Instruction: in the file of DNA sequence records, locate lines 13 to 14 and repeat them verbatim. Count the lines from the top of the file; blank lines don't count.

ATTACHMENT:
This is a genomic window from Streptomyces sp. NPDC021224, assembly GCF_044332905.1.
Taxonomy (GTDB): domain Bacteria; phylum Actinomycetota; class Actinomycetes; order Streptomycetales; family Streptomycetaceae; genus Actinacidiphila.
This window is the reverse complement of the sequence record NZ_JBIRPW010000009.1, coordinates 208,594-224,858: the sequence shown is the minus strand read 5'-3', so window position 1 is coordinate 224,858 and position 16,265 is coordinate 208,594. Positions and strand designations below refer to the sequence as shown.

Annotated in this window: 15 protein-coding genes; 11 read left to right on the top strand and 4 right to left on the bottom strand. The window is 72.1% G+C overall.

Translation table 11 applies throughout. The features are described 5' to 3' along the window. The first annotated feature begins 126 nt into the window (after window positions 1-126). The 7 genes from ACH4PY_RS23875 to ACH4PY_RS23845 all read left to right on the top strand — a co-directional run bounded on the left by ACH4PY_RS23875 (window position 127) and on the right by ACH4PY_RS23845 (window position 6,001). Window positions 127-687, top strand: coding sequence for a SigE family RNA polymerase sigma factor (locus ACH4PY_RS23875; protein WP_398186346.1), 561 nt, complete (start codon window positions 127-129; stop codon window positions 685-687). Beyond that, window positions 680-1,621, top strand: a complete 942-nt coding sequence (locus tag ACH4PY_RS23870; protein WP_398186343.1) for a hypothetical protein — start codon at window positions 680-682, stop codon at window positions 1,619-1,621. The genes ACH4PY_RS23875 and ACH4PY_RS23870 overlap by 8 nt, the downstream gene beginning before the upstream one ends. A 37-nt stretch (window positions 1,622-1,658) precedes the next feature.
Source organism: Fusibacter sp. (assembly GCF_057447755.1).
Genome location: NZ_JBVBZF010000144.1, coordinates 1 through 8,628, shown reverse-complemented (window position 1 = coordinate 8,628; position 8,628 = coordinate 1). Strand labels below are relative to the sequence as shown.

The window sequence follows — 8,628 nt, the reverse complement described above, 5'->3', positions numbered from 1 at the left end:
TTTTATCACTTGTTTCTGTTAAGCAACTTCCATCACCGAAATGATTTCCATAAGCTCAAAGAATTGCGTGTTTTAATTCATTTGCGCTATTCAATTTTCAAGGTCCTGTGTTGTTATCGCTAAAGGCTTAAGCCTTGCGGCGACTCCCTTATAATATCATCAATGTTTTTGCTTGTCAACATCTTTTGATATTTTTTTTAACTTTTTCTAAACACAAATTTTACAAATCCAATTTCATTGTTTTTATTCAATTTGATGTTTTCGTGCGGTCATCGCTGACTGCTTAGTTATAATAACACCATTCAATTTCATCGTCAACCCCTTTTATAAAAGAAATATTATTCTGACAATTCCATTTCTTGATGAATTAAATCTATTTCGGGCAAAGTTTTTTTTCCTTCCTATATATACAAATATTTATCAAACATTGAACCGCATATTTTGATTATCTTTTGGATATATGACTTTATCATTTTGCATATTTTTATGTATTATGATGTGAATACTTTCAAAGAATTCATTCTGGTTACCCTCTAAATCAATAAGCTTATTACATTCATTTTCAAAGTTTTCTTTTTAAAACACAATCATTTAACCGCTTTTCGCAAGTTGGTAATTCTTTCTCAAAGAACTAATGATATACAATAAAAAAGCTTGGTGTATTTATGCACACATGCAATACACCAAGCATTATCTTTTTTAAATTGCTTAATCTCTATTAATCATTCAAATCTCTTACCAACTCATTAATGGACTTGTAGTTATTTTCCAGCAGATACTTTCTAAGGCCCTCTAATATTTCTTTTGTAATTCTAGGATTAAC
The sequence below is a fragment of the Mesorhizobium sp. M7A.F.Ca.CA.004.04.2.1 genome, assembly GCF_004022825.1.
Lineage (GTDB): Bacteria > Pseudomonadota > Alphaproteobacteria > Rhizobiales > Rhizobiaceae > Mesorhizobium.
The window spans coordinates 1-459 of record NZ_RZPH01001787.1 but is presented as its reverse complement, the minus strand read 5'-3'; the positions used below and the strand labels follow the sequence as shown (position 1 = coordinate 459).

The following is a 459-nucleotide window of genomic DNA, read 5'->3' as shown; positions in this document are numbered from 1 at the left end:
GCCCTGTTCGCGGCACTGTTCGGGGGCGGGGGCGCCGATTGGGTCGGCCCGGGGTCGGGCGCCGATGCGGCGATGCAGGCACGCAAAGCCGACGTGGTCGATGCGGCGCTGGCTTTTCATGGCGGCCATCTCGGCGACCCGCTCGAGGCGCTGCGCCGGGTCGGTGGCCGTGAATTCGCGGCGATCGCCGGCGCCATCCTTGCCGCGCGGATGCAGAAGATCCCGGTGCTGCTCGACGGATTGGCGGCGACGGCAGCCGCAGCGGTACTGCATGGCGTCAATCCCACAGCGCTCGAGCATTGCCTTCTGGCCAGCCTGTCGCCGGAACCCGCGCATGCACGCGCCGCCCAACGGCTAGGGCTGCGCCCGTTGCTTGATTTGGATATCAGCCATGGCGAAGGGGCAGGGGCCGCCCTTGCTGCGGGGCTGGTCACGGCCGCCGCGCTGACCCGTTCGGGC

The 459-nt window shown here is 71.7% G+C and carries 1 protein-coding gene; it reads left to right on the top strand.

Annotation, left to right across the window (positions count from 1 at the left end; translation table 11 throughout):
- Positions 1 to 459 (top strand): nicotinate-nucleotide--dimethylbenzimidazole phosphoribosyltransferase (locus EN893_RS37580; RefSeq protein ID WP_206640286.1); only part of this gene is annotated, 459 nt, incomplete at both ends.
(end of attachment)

The following is a 459-nucleotide window of genomic DNA, read 5'->3' as shown; positions in this document are numbered from 1 at the left end:
GCCCTGTTCGCGGCACTGTTCGGGGGCGGGGGCGCCGATTGGGTCGGCCCGGGGTCGGGCGCCGATGCGGCGATGCAGGCACGCAAAGCCGACGTGGTCGATGCGGCGCTGGCTTTTCATGGCGGCCATCTCGGCGACCCGCTCGAGGCGCTGCGCCGGGTCGGTGGCCGTGAATTCGCGGCGATCGCCGGCGCCATCCTTGCCGCGCGGATGCAGAAGATCCCGGTGCTGCTCGACGGATTGGCGGCGACGGCAGCCGCAGCGGTACTGCATGGCGTCAATCCCACAGCGCTCGAGCATTGCCTTCTGGCCAGCCTGTCGCCGGAACCCGCGCATGCACGCGCCGCCCAACGGCTAGGGCTGCGCCCGTTGCTTGATTTGGATATCAGCCATGGCGAAGGGGCAGGGGCCGCCCTTGCTGCGGGGCTGGTCACGGCCGCCGCGCTGACCCGTTCGGGC